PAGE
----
I’m seriously trying to avoid making this blog all Kosmo, all the time. Nonetheless, I have been focusing so much on writing the end-of-quarter short story that this makes a natural topic for today.

I’m about 5000 words into the story. The story will likely be between 10000 and 12000 words when I’m done, meaning that I have about 1/3 of it written. Why the funny math? Because some of the words that have already written will surely fall to my editing scythe before I am done.

Writing a story of this length is really a fairly big undertaking. While I can sometimes crank out 1500 words in an hour, I probably average 500-1000 polished words per hour meaning that this story will take between 12 and 24 hours of work. I really should put a stopwatch to it. Maybe next time.

What exactly is going on with the story at this point? Well, I don’t give away plot details, but I’ll share some insight into the process.

  • Proofreading – When I get 3500+ words written, I start convincing myself that this would be a good time to read through the initial draft and correct some errors. Sure, a lot of the story still needs to be written, and errors will pop in the later work. Nonetheless, I try to make this an iterative process to avoid too much proofreading at one time, since the task kind of sucks. On the bright side, I get more of a feeling of accomplishment once the story has been printed it feels more real.
  • The plot When I first beginning writing a story, I just start writing various bits and pieces, with just a basic high level plot. When I get to 3000 4000 words, I can start shaping the plot a lot more. I divide the story into scenes that each have a somewhat independent plot. I also begin to look more closely at the timeline. Are certain events in the correct location, or would they make more sense in a different spot? I also look for gaps in the plot and starting thinking of ways to fill those gaps.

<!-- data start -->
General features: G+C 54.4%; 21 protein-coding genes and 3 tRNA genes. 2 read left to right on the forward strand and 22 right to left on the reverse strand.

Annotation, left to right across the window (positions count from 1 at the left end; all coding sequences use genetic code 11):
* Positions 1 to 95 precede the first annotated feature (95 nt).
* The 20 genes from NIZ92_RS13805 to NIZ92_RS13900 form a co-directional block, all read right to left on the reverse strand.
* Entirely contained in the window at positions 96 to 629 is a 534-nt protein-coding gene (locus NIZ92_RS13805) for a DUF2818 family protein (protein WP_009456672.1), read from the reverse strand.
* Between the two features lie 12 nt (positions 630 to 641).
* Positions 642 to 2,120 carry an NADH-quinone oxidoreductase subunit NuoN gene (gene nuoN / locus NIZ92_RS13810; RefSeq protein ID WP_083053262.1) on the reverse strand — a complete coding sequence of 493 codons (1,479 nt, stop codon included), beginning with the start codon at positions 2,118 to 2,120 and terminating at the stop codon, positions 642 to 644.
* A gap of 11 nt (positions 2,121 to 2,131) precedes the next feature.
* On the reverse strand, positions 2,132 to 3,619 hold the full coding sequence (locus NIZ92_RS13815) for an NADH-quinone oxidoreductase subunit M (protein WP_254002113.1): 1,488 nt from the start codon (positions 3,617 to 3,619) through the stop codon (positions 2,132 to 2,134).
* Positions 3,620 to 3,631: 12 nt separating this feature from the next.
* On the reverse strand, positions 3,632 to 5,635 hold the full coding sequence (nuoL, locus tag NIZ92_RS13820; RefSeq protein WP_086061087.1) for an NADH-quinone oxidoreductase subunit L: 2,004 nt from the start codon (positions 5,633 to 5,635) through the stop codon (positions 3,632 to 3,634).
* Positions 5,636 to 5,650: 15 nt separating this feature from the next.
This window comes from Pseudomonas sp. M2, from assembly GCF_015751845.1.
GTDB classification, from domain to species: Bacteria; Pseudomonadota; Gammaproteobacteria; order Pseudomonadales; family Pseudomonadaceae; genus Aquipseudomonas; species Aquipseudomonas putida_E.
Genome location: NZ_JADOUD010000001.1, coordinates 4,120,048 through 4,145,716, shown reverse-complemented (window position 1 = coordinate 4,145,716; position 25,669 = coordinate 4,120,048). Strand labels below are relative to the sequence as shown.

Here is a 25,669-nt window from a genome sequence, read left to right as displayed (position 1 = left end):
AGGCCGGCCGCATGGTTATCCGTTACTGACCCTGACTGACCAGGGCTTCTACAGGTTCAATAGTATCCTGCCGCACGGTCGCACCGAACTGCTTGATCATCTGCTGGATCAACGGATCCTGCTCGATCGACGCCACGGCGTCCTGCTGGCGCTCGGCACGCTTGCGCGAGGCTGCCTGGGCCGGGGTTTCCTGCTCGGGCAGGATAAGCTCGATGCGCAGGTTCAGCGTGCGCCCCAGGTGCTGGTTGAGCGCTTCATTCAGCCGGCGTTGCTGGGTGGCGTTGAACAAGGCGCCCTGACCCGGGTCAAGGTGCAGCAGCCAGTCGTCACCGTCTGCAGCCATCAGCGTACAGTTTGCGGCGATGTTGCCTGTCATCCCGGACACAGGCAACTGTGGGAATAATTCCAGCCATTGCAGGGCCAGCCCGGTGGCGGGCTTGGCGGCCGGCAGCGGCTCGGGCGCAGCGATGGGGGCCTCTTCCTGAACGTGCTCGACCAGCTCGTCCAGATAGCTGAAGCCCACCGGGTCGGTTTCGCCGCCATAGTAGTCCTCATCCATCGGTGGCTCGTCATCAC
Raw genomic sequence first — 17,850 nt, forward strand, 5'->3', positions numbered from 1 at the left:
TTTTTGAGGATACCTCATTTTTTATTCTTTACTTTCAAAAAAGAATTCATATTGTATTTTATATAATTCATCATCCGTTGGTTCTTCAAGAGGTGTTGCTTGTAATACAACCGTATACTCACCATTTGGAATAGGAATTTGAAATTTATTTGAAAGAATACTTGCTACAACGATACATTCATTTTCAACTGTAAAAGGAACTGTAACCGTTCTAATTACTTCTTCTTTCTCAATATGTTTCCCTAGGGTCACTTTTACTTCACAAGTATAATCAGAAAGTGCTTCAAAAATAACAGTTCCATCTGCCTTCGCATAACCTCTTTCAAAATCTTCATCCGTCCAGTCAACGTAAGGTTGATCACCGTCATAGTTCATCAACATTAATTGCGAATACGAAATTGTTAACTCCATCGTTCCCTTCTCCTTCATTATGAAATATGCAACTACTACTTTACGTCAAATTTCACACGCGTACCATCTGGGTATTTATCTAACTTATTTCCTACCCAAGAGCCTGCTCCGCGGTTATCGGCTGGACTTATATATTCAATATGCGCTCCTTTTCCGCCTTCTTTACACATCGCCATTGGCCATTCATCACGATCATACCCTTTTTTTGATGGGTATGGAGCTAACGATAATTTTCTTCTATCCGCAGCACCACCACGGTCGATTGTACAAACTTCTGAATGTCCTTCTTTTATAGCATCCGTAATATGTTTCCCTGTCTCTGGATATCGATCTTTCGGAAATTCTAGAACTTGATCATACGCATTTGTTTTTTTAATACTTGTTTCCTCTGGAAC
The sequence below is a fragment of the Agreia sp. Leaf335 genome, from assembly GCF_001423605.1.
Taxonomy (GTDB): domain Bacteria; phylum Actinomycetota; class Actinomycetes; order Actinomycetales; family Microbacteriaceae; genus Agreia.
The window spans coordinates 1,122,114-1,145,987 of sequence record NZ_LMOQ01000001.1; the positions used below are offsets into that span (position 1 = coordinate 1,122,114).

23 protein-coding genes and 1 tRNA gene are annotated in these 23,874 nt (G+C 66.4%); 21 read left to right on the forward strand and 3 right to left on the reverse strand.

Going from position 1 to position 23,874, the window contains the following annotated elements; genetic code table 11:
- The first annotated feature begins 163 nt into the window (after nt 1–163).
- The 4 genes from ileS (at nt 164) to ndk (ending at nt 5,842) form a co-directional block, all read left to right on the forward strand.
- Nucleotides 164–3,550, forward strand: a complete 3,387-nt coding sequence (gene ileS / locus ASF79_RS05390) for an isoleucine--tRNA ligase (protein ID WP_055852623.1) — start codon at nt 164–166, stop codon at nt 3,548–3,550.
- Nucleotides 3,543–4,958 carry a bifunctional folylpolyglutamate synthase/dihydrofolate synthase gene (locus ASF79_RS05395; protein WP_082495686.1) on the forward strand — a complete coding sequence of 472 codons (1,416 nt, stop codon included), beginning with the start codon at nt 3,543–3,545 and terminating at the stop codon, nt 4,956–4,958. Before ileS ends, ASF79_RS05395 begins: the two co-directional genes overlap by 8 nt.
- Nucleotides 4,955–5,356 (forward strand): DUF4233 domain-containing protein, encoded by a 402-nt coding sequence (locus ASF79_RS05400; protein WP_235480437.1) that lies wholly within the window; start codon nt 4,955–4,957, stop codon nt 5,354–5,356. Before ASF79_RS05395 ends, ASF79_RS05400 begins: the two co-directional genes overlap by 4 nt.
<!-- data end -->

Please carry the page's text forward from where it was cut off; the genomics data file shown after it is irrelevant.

• Character lifestyles A basic foundation for fiction is that readers must suspend belief and allow themselves to be carried away by the story. However, I try to blend at least a bit of realism into my stories. Right now, I’m taking a look at the residences of some of my characters and comparing them to the income they would likely earn from their jobs. Are their inconsistencies? Is a character living in a place that would obviously be unaffordable? If so, something must change either the type of apartment/house, or the occupation.
  • Brainstorm A substantial amount of the story has been written at this point, but I want to make sure to keep myself open to new ideas. I’ll agree that it is difficult to force brainstorming to occur, but I do try. Essentially, I try to take a step back from the actual work at time, and let things stew on the back burner. I turn the car radio off when I’m driving, to force my brain to go into an unstructured thought process. I’ll jot down some very brief ideas for the plot or question about how certain situations will be resolved and go to bed without making and effort to answer them. I’ll let the ideas kick around the next day, and waiting until some new ideas pop up.


Share this article via email

Kosmo is the founder of The Soap Boxers and writes on a variety of topics. Many of his short stories have been collected into Kindle books.

The permanent URL for this article is: